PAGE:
It has been nearly twenty years since children were first infected with the pokebug but the franchise shows no signs of slowing down. Just this summer Pokemon GO!, an augmented reality smartphone game, became a world-wide phenomenon, bringing both former and new fans into the world of catching and battling with their beloved Pokemon.
But Nintendo did not stop there to please its fans. In late November the Japanese publisher released the 7th generation of Pokemon on their handheld system 3DS. Now someone coming off their Pokemon GO! high and searching for a new Pokemon-fix might ask what could be the difference between Pokemon Sun/Moon and his old Yellow Edition he knows has to be somewhere in his parents attic. The honest answer to that is not much really. Sun/Moons strength lies totally in iterating on what makes Pokemon great, while changing seemingly small things to make the game much more enjoyable than previous installments in the series.
Like in all editions that came before, the players main aim is ‘to be the very best’ Pokemon Trainer in his region. Which in this case is Alola, a gorgeous Hawaiian inspired archipelago of islands. Of course the graphics of games have evolved quite a bit since the times of the first Pokemon games, but Alola is a treat to look at with various locals you would not except in this island setting, like an old western town. Also, since generation 6 Pokemon is no longer played but from the top down but rather a more traditional third person view. Sadly all of this beauty has a price – performance. At times the 3ds just can’t handle the game anymore and the players experiences a noticeable drop in frames per second.
A new and neat twist on the way the story plays out is that one the stables of the franchise is gone and that are gyms, themed arenas in which skilled trainer battle each other for the chance to challenge the powerful Gym-leader and maybe even beat him to earn a badge. Now your character is sent by Professor Kukui on a rite of passage sorts, the island trials. And boy are they tens times more engaging then every gym through generation 1-6. While every gym followed the basic rule of battling some henchmen before facing the leader sometimes with gimmicky puzzles thrown in, island trials can be anything from cooking a meal to attract a certain Pokemon or spotting which Pokemon messed up a dance routine – I have my eye on you far left Marowak!!!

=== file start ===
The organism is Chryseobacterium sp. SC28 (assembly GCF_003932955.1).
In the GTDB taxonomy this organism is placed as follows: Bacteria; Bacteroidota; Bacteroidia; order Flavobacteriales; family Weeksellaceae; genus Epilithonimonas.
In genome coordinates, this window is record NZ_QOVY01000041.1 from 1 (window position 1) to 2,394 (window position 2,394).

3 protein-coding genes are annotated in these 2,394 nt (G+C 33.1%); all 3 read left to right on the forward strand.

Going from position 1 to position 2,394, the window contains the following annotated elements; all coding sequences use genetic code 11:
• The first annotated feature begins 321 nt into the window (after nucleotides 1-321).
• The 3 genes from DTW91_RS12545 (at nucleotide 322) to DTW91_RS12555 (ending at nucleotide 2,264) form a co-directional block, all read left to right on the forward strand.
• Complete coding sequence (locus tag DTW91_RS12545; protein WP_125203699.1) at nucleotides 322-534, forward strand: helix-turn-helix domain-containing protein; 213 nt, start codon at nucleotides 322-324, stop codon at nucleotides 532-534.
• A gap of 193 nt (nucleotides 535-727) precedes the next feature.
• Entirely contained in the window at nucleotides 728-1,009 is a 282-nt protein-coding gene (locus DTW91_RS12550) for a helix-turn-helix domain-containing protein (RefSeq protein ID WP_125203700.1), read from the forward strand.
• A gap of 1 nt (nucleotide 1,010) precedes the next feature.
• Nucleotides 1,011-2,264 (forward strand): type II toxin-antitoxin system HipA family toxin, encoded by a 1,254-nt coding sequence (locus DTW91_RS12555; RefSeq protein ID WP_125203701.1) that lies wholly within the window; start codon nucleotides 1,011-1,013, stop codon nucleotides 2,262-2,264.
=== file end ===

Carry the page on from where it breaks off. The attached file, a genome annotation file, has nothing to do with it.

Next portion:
While the protagonist advances through these trials he captures and trains his Pokemon as is tradition. And while this is as fun as ever, it becomes an overwhelming task to keep up with all the new Pokemon and their evolutions. Right now around 800 Pokemon exist and even for experienced players that seems like way too much.
The journey culminates with the protagonist battling the elite four of the aloha region. In this series of fights the new editions to the battle system really shine. Overall the games battles are more challenging this time around and the elite four are no different. To beat them, the player has to wisely choose his team of Pokemon and decide when to use their all new Z-Moves. Z-moves are super strong attacks that can only be used once a battle. And sure most of the time they are not much more than a move that takes a lot of lifepoints from the enemy but the developers applied the rule of cool, resulting in visually stunning and devastating feeling moves. After beating the elite four, there is some sort of post-game content like catching unique Pokemon or battling super strong trainer but it is in no way fleshed out like in silver/gold or black/white 2.
Pokemon Sun/Moon delivers improvements on all fronts of the core game and that should justify its 50€ asking price. A much tougher sell is the system its on. A new 3DS is still around 200€ and comes with no games or bundled with other Nintendo classics like Super Mario or Nintendogs.
It may not be the game for every casual fan of the series or Pokemon GO! but for every 3DS owner or hardcore poke-maniac this game is a must buy.